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George Brown College opens sustainability institute

College's Brookfield Sustainability Institute aims to serve as nexus of best sustainability practices and learnings

The in-progress Limberlost Place that will host the Brookfield Sustainability Institute. (Courtesy George Brown College)

George Brown College has launched the Brookfield Sustainability Institute (BSI) to promote sustainable communities through education and global cooperation, which will be hosted inside its Limberlost Place structure, currently under construction.

Luigi Ferrara, BSI’s chair and CEO, said in an interview with SustainableBiz the institute focuses “on applied solutions to solve the problems that we have and bring us closer to net-zero, and to have the answers that we need to change our society, technologies, the new products and services that are more sustainable in the long term.”

It revolves around a philosophy of “smart sustainability” derived from the digital transformation to achieve sustainable development goals, Ferrara added.

He also serves as the dean of George Brown College’s Centre for Arts, Design and Information Technology.

BSI is made possible from $18 million in donations courtesy of Jack Cockwell, the director of Toronto-based asset manager Brookfield Asset Management Inc., according to Ferrara. It came to fruition because of Brookfield’s interest in promoting sustainability goals and is independent from the firm, he said.

About the BSI

BSI is currently located at George Brown College’s School of Design and will likely be on the eighth floor of Limberlost Place when the building is completed.

Ferrara highlighted some key areas BSI will focus on: the circular economy through sectors like fashion and manufacturing; new types of urban planning and architecture needed for climate-positive neighbourhoods and communities; and energy, transportation and food security.

For urban planning, BSI plans to create new subdivision designs that are climate positive. They will be built for pedestrians with shared or mixed uses, and smaller home sizes that are more sustainable and energy efficient.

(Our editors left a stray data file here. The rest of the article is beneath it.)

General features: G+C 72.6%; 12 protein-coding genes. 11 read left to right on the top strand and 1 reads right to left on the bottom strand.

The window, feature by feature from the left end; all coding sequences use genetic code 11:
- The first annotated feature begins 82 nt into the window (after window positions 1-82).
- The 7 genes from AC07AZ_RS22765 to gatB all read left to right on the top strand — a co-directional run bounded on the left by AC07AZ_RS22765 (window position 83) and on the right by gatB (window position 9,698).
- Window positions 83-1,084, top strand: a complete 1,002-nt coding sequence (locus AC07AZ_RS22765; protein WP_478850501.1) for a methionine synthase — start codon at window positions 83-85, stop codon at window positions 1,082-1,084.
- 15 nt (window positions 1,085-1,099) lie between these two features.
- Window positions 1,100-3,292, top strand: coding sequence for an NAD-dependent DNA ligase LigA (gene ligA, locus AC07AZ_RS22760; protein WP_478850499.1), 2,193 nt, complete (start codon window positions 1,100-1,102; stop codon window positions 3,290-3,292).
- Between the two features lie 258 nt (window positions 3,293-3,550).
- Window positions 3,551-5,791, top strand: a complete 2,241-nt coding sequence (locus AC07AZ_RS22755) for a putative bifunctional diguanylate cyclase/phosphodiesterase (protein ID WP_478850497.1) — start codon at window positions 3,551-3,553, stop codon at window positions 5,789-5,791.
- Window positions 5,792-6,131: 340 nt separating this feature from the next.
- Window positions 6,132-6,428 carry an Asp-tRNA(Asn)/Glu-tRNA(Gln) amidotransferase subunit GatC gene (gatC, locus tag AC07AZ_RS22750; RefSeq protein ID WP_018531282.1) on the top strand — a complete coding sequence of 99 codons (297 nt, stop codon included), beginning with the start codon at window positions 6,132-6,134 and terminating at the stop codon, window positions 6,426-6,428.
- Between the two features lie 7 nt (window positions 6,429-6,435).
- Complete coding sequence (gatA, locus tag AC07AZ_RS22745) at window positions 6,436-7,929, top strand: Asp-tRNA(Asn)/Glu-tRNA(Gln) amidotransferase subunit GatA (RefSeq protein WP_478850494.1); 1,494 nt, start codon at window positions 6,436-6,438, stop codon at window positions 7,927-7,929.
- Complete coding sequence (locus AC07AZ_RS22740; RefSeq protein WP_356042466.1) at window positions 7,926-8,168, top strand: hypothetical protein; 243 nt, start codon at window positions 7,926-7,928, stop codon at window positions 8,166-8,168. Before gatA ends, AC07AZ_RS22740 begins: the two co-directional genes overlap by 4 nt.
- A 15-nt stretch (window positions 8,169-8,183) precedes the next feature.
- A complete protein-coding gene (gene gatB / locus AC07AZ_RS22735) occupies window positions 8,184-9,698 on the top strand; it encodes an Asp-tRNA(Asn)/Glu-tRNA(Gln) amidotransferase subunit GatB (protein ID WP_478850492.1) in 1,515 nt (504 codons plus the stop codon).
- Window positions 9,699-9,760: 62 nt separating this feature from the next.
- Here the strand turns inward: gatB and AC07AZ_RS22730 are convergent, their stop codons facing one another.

Urban agriculture is being explored, using automation and robots to boost food security in cities.

BSI is already at work, with Ferrara naming a sustainable fashion brand called For Tomorrow. For Tomorrow is intended to close the fashion loop with financial incentives and a digital platform. It is collaborating with partners on an aluminum air battery and a hydrogen-cooled supply chain solutions for trucks.

“We’re working across different sectors, with different partners, established companies, startups, as well as companies with emerging technologies to help them move their ideas and products forward by bringing in resources of our students, our graduates and our network of scholars and innovators that we’ve assembled that are associated with the BSI,” Ferrara said.

The inauguration of BSI coincides with a report published in collaboration with the Royal Bank of Canada Climate Action Institute titled, High Rise, Low Carbon: Canada's $40 Billion Net Zero Building Challenge.

Working with other educational institutes

Being embedded within a college, BSI aims to facilitate sustainability synergy with like-minded educational institutes.

“We’re deeply collaborating with innovators and scholars that we have from around the world,” Ferrara said.

Ferrara hopes BSI will collaborate with colleagues at the University of Toronto, Ontario College of Arts & Design University and York University on research papers and projects.

Plans are also in place to work with international institutions such as the Polytechnic University of Milan and the Polytechnic University of Turin.

Housed in the sustainable Limberlost Place

To add credence to BSI’s sustainability, George Brown College notes its future placement within Limberlost Place.

The a 10-storey mass timber building is scheduled to open to students in January 2025, and emphasizes green building practices.

Being made from mass timber, it will sequester carbon and reduce waste from construction. The college says its design will feature “a 40 per cent window-to-wall ratio” and “outfitted with smart daylight sensors and dimming controls.”

Limberlost Place will have no fuel-fired systems as it will run on electricity. A roof-mounted solar array will generate 24 per cent of its energy consumption.

Ferrara mentioned its other sustainable design features like sensors, solar chimneys, mechanical systems and an insulated façade that will regulate temperatures with less energy use.

Limberlost Place, Ferrara said, is “moving the dial on how we can build sustainability, demonstrating the practices, making the proof of concept that will lead to the regulatory changes that we need to keep us moving toward a direction to net-zero and to a climate-positive world . . . It’s almost a culmination of the intention and ideas that the institute hopes to bring to the world.”

Editor's note: The BSI has corrected a previous statement it will be on the 10th floor of the Limberlost Place. Instead, it will likely be on the eighth floor.

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